12. Dr Duration says:

    Here’s the future of crypto, a corporation holding “significant “ bitcoin, burning real cash and using non-GAAP accounting to inflate the fantasy that they have future value. Their 5 year share return is (-$78.11).

    Cleanspark, crypto miner (CLSK) December 14, 2022
    SEC balance sheet

    “The Company has also excluded impairment losses on assets, including impairments of its bitcoin in its non-GAAP financial measures, which may continue to occur in future periods as a result of the Company’s continued holdings of significant amounts of bitcoin. “

  13. Dr Duration says:

    I’m not a crypto expert and imagine that anyone who claims they are an expert, is a person that lives in a fantasy.

    I recently have been looking at crypto related stories, especially after all the FTX drama. I fell into the Cleanspark rabbit hole yesterday, then staggered into a random tunnel, where I came across a Cleanspark conference call, where the topic of 96,000 rigs was being tossed around.

    The crypto mining rig rabbit hole is a great place to shine my flashlight, because it brings up interesting questions about cash burn and capital deployment. Obviously, there’s apparently some comparative inference to oil rigs and dry holes, or rigs that are burning out of control.

    I came across this bit:

    “According to the latest data from Hashrate Index, the most efficient ASIC miners, those generating at least one terahash per 38 joules of energy, have seen their prices fall 86.82% from May. 7, 2021 peak of $119.25 per terahash down to $15.71 as of Dec. 25.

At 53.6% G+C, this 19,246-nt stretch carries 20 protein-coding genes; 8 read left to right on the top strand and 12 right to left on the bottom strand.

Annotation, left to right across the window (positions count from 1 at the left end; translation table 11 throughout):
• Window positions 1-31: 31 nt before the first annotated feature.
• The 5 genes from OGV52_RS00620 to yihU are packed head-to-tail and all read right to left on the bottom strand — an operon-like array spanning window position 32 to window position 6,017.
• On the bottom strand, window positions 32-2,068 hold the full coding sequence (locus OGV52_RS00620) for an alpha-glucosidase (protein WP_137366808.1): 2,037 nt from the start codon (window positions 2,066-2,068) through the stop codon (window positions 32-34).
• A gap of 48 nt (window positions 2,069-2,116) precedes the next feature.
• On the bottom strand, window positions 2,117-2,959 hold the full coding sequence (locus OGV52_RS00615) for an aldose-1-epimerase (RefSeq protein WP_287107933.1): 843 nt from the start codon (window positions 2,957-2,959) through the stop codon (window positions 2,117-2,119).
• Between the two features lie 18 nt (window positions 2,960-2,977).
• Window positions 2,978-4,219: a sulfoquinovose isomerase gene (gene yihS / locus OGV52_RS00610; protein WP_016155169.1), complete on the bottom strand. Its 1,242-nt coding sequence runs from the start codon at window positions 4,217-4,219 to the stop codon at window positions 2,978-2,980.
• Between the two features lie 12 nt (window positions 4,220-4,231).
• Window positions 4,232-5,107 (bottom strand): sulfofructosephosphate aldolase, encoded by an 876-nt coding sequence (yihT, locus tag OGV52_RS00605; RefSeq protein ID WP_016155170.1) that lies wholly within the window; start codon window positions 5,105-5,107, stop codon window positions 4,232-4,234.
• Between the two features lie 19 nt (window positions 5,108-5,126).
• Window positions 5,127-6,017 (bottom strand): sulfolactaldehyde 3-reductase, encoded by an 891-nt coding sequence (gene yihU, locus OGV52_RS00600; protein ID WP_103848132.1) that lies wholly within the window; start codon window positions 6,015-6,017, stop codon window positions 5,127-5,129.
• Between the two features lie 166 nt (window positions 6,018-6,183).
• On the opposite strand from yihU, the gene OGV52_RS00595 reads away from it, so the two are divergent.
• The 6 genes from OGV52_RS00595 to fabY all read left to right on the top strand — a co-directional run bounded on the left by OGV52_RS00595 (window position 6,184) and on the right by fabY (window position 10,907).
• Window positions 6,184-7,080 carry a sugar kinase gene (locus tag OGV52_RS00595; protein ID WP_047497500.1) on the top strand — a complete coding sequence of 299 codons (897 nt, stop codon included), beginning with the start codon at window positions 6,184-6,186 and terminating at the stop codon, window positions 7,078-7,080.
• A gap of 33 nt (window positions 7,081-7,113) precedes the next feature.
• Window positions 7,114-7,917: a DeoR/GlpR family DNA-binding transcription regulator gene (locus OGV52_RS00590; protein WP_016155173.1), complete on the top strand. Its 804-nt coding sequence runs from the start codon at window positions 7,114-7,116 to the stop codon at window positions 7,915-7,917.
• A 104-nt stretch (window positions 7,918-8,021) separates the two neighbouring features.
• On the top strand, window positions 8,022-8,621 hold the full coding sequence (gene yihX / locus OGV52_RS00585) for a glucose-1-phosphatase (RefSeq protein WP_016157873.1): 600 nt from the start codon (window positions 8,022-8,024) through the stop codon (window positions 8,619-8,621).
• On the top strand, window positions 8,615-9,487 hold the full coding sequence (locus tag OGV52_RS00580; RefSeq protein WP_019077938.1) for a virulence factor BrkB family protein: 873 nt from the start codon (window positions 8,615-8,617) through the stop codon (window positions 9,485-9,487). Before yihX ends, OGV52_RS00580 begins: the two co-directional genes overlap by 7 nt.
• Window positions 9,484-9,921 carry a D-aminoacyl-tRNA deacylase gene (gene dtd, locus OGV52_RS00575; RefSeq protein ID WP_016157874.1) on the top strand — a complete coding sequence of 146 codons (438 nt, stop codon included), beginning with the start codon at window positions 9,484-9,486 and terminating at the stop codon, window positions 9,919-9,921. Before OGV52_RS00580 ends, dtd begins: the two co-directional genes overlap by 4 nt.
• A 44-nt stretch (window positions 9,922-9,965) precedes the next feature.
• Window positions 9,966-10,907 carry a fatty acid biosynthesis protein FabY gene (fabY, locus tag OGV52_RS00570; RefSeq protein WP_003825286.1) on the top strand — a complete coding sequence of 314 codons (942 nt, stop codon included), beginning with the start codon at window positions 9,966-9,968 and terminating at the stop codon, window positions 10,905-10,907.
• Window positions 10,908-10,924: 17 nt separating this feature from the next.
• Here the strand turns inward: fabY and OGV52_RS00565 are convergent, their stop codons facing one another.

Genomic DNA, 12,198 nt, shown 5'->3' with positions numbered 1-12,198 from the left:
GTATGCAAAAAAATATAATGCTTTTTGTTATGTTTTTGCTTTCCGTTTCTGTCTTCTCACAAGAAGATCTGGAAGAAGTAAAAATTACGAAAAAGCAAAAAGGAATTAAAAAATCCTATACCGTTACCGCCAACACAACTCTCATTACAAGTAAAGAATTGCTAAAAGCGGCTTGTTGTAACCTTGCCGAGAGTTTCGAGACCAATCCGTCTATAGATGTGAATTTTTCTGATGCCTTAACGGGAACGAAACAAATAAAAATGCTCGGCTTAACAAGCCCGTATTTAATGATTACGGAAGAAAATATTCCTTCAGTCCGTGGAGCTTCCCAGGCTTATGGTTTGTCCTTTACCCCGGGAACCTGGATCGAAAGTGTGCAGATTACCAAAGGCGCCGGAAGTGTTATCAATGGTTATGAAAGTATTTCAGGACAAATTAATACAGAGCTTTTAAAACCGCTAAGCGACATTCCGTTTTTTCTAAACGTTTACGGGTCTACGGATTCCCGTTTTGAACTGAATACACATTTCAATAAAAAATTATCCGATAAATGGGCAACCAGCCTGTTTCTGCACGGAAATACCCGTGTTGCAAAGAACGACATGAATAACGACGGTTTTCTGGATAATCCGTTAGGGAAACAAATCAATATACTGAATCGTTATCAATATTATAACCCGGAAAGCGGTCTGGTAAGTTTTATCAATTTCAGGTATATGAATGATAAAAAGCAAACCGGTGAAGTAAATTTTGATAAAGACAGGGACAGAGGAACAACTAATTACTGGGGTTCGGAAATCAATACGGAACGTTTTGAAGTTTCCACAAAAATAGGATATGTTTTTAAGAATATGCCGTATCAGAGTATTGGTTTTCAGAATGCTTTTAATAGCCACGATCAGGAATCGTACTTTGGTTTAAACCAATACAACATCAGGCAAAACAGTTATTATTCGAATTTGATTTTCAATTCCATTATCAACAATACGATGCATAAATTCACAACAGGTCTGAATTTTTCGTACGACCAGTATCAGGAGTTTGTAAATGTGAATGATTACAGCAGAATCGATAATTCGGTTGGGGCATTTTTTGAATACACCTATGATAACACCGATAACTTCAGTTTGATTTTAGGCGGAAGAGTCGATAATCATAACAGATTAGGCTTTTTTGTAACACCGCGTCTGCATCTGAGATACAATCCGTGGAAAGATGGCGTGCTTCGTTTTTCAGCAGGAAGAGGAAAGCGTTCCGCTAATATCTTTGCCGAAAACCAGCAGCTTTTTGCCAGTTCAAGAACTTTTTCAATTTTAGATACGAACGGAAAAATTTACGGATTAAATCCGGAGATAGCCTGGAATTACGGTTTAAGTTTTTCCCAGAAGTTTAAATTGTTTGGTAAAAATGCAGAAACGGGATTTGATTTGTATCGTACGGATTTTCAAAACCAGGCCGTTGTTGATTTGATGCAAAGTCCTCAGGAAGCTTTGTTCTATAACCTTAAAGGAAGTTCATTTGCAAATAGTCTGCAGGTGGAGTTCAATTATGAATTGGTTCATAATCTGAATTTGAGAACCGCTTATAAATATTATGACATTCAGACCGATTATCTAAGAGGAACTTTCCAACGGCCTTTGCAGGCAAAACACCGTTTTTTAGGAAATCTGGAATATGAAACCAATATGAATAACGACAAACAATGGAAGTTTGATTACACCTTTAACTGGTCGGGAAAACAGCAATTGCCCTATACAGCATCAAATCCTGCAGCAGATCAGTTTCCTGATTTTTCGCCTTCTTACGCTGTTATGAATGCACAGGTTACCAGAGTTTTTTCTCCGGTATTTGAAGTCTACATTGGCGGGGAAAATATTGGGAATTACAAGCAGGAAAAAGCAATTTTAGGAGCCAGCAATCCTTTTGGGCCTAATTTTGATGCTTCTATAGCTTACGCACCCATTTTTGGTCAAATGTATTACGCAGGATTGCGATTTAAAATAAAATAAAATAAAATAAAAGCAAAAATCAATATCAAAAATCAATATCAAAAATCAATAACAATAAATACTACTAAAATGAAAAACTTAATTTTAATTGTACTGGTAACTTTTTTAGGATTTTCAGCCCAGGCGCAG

Miners in these category include Bitmain’s Antminer S19 and MicroBTC’s Whatsminer M30s.

    The same statement holds true for the mid-tier machines, with prices now averaging out at $10.23 after falling a massive 89.36% from its peak price of $96.24 on May. 7, 2021.”

    Beyond the Tower of Babel gibberish, what I’m seeing, is a huge oversupply of rigs and an increasing supply of devalued crypto, which are heading into a recession, that will amplify operation cost declines, while their customer base declines.

    If rig prices drop, crypto drops a lot more and fewer investors are speculating, the crypto casinos and all their accounting impairments are exposed, that’s going to look like an industry wide bankruptcy, that ends up consolidating all those entities into a centralized pile of trash.

  14. Dr Duration says:

    I think the biggest question as to what happens to the entire crypto con game, is related to how many suckers will remain in the game, after the implosion.

    As a generational, once in a life time opportunity (to burn cash) will the speculators inside the burning casino remain at the slot machines or will their imaginative fantasies chase some other narrative?

    Part of that dynamic processing will be financial, in terms of their income as it relates to cost of living expenses. If your crypto speculation is down 85% or if you’ve lost everything, how does that play out? Are these crypto worshippers buy and hold types, who have old fashioned discipline, who will cost average? Will these cutting edge investors maintain jobs to fund doubling down, making a stout stand to defend their losses, lack of due diligence, ignorance and gullibility?

    Will they question their zombie like stupidity to transfer their savings to digital fantasylands, that had no accountability, oversight or risk control? I assume, these alcoholic brain dead morons, will pick themselves up from the gutter and they will return to the casinos (after saving real money).

    FTX customers sending money to North Dimension likely wired it through Silvergate Bank, the San Diego institution that is one of the largest providing financial services to the crypto industry. North Dimension Inc. held two bank accounts at Silvergate, FTX bankruptcy documents show.

  15. Dr Duration says:

    I can’t help it, but this is the future…

    Argo Blockchain is suspending trading of its shares, with the Bitcoin miner indicating that it has a significant announcement on Wednesday.

  16. Dr Duration says:

    Apparently, Argo is just among many dominoes that are having serious liquidity challenges. Anybody need a spare set of rigs, probably a great time to buy obsolete mining equipment. Once in a lifetime opportunity!